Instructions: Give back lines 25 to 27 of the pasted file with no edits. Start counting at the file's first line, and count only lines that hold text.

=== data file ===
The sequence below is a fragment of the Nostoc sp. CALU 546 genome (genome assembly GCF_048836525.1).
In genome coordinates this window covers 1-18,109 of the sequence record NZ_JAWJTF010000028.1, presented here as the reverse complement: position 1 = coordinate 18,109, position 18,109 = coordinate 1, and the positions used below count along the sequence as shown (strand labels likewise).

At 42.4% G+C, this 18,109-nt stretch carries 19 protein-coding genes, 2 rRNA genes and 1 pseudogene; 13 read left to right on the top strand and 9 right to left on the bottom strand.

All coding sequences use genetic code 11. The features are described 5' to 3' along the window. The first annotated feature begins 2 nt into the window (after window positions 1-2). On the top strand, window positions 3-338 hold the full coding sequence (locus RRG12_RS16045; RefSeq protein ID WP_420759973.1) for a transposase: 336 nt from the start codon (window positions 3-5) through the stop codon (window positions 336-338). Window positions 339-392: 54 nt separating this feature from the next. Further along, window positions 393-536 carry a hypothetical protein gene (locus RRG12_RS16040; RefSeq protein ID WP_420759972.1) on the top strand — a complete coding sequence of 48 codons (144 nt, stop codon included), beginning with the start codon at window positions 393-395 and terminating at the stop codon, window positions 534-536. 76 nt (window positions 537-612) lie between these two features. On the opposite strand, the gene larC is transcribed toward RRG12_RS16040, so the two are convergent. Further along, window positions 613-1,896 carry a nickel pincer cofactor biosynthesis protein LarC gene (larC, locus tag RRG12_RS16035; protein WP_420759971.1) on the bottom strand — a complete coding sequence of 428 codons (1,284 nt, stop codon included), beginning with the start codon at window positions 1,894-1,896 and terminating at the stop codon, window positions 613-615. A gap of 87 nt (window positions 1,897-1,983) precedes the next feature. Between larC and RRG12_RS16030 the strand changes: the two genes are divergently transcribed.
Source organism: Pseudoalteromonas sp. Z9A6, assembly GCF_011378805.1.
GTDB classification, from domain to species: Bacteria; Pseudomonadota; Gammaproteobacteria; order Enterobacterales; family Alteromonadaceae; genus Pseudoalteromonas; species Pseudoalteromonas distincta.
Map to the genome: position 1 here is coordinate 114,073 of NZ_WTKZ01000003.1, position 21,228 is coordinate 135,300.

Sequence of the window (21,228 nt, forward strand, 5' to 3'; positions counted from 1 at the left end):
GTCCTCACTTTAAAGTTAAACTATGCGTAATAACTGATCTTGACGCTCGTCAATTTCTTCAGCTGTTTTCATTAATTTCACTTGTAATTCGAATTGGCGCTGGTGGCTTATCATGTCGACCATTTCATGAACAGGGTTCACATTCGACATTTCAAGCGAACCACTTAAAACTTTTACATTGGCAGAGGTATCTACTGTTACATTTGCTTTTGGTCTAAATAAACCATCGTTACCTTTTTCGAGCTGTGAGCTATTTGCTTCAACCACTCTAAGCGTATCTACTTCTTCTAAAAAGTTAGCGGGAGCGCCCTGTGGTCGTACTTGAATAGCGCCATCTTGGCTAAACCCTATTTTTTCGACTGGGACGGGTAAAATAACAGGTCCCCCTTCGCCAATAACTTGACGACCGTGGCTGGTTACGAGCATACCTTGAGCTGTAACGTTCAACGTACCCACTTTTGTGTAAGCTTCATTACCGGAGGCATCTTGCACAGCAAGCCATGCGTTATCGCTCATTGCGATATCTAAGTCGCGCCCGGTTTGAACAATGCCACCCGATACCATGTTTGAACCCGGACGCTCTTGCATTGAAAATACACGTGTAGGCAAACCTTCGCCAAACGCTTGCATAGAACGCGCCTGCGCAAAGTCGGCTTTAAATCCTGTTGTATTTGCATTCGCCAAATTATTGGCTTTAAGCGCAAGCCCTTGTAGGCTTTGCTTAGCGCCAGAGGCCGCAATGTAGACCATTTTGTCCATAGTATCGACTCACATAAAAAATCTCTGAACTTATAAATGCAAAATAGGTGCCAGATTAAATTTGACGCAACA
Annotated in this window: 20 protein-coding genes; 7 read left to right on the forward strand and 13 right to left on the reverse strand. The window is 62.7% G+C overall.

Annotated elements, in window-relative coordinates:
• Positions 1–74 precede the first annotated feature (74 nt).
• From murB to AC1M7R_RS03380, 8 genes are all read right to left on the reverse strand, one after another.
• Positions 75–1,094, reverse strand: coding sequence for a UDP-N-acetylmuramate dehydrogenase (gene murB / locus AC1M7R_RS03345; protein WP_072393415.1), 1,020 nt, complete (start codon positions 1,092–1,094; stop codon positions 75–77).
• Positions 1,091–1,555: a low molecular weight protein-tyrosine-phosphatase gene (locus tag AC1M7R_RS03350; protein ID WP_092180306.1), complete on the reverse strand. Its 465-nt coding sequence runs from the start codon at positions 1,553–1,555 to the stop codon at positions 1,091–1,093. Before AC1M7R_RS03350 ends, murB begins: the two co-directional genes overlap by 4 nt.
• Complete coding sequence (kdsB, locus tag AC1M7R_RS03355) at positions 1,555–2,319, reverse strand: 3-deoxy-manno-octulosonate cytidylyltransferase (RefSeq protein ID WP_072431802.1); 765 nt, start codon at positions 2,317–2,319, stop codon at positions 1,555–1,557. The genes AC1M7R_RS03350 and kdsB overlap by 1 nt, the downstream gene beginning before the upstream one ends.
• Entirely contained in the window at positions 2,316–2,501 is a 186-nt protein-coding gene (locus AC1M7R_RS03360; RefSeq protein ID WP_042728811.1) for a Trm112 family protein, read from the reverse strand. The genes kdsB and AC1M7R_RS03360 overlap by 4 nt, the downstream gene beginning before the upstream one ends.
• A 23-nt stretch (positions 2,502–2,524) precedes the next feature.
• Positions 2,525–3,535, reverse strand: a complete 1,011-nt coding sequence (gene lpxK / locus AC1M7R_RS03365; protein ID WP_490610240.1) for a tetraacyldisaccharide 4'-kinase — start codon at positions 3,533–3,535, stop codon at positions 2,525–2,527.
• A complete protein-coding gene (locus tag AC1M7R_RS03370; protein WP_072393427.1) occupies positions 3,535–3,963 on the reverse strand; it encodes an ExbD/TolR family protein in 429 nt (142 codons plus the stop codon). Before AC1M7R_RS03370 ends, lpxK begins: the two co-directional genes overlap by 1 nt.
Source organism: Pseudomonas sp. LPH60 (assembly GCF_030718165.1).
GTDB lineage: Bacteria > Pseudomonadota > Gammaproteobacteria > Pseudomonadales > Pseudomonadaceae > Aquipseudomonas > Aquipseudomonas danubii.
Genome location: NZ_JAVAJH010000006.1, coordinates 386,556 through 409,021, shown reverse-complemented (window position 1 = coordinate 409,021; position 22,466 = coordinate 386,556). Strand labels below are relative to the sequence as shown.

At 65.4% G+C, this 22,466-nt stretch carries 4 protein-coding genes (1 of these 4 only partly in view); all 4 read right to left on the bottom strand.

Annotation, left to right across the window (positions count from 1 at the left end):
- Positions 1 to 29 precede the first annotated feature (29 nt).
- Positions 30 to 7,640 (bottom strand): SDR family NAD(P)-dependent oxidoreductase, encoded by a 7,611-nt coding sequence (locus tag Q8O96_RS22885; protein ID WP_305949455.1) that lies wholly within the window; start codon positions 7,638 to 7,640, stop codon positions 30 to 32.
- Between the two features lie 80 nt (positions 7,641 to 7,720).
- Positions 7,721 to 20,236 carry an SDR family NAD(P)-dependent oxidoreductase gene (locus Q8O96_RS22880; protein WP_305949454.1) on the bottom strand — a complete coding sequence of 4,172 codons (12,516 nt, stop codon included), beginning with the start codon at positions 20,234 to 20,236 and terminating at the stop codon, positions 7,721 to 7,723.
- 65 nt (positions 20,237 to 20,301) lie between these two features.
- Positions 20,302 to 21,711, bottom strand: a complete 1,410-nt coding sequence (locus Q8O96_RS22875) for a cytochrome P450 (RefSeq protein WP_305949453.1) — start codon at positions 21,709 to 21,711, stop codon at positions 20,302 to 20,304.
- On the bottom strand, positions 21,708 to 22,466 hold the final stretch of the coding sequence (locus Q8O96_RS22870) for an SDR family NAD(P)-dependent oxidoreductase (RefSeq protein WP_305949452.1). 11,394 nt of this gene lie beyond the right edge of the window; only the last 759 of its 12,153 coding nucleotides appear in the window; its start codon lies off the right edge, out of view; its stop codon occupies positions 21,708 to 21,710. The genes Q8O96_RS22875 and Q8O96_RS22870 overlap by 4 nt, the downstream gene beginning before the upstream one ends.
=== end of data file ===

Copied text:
Annotation, left to right across the window (positions count from 1 at the left end):
- Positions 1 to 29 precede the first annotated feature (29 nt).
- Positions 30 to 7,640 (bottom strand): SDR family NAD(P)-dependent oxidoreductase, encoded by a 7,611-nt coding sequence (locus tag Q8O96_RS22885; protein ID WP_305949455.1) that lies wholly within the window; start codon positions 7,638 to 7,640, stop codon positions 30 to 32.